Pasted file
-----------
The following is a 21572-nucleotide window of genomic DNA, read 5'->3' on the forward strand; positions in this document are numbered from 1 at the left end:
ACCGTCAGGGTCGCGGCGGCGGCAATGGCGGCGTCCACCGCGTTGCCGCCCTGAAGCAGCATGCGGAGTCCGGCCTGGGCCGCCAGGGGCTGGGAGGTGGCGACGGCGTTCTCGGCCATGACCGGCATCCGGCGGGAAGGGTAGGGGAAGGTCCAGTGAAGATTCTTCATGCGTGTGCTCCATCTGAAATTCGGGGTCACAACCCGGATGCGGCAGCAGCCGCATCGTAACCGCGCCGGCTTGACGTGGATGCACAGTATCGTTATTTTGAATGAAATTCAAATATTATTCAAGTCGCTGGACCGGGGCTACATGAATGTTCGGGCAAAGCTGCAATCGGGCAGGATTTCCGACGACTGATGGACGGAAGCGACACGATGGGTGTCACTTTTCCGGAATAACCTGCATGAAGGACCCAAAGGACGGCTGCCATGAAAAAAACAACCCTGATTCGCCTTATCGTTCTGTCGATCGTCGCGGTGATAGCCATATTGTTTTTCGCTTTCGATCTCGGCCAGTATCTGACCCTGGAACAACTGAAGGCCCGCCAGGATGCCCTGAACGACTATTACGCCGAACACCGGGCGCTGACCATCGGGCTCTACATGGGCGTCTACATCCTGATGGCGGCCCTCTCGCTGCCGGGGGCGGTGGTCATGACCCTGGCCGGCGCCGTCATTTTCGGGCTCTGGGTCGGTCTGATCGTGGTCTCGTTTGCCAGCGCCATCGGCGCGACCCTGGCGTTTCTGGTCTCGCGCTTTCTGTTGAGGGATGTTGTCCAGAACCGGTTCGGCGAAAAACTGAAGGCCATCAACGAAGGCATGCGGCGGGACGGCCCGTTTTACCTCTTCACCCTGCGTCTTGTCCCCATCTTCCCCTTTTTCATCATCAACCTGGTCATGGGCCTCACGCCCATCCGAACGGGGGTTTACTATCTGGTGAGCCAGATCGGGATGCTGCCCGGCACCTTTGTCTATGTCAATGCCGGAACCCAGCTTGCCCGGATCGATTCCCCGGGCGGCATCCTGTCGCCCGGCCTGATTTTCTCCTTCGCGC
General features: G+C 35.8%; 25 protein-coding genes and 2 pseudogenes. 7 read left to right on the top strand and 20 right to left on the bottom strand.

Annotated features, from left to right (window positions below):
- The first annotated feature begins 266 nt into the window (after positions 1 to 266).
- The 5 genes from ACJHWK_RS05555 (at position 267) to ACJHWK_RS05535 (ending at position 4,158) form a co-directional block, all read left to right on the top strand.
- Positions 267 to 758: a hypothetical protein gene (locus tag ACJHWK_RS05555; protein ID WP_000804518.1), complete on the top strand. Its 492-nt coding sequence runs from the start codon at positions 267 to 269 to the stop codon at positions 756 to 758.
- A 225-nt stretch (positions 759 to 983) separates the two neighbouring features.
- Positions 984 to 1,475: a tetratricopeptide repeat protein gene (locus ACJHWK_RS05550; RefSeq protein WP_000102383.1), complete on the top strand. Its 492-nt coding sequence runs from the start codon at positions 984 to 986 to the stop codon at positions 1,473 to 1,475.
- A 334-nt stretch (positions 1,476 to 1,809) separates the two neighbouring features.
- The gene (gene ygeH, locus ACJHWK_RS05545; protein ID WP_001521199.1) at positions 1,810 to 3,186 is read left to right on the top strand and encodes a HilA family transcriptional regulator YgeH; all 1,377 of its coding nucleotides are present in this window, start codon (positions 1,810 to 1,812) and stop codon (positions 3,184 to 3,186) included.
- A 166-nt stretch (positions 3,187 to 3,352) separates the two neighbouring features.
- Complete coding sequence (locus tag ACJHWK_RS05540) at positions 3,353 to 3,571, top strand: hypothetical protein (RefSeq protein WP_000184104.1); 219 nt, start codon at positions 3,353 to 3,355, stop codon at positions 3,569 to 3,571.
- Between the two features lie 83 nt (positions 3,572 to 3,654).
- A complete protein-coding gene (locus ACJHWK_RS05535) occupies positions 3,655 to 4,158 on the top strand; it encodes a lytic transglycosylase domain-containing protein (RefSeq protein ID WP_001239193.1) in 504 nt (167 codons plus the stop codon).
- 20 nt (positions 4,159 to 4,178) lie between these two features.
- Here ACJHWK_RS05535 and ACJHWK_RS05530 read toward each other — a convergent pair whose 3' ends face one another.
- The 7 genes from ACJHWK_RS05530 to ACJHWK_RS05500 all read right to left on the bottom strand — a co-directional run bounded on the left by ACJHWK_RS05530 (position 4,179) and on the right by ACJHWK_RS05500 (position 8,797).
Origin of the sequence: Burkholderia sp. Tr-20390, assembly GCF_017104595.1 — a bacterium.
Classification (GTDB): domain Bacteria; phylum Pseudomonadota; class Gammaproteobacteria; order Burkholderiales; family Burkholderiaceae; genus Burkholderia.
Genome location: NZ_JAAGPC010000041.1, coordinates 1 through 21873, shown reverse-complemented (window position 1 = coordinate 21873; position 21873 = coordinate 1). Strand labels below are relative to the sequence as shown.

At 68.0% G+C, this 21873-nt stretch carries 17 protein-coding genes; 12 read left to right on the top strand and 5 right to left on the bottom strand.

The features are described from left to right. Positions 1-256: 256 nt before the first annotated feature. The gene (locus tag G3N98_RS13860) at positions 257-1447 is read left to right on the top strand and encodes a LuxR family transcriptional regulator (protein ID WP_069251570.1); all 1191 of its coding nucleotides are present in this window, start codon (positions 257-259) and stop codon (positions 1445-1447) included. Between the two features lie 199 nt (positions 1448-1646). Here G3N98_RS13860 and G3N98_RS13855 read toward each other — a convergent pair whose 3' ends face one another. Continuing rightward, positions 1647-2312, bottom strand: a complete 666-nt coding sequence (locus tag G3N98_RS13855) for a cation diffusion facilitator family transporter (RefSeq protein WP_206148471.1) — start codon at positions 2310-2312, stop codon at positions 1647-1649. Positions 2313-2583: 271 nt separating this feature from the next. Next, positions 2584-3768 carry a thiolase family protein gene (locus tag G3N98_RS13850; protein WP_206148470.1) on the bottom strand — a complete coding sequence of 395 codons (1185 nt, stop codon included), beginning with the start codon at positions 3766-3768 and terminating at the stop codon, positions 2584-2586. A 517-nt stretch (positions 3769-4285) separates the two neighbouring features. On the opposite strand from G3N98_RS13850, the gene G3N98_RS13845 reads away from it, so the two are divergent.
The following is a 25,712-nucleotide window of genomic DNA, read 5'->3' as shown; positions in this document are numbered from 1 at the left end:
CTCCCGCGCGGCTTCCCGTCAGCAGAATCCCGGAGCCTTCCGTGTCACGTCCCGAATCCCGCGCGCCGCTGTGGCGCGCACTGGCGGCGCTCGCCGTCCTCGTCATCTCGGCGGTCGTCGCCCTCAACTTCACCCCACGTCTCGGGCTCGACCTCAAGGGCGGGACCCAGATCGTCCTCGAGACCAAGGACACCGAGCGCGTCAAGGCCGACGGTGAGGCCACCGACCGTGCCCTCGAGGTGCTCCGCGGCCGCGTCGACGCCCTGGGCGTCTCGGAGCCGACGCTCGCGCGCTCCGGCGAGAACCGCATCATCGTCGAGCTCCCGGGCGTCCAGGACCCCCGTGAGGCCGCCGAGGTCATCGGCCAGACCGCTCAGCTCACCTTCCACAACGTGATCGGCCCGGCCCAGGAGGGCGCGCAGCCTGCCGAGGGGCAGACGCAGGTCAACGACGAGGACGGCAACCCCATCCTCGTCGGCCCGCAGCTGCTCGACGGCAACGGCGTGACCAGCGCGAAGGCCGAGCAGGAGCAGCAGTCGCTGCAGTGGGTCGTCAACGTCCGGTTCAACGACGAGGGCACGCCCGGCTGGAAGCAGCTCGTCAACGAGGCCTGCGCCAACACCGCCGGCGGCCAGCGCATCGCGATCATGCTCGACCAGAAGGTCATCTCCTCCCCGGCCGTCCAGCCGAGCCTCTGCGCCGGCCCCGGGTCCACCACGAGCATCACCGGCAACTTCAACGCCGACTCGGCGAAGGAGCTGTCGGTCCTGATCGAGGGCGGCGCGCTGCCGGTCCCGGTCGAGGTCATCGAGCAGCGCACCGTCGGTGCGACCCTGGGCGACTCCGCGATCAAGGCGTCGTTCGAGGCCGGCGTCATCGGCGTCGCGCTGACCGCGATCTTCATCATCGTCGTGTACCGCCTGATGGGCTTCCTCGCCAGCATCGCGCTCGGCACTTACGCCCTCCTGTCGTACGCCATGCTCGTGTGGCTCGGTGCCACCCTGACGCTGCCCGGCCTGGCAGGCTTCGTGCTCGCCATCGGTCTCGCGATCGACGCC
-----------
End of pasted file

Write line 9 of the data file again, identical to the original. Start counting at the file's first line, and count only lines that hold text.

- Positions 984 to 1,475: a tetratricopeptide repeat protein gene (locus ACJHWK_RS05550; RefSeq protein WP_000102383.1), complete on the top strand. Its 492-nt coding sequence runs from the start codon at positions 984 to 986 to the stop codon at positions 1,473 to 1,475.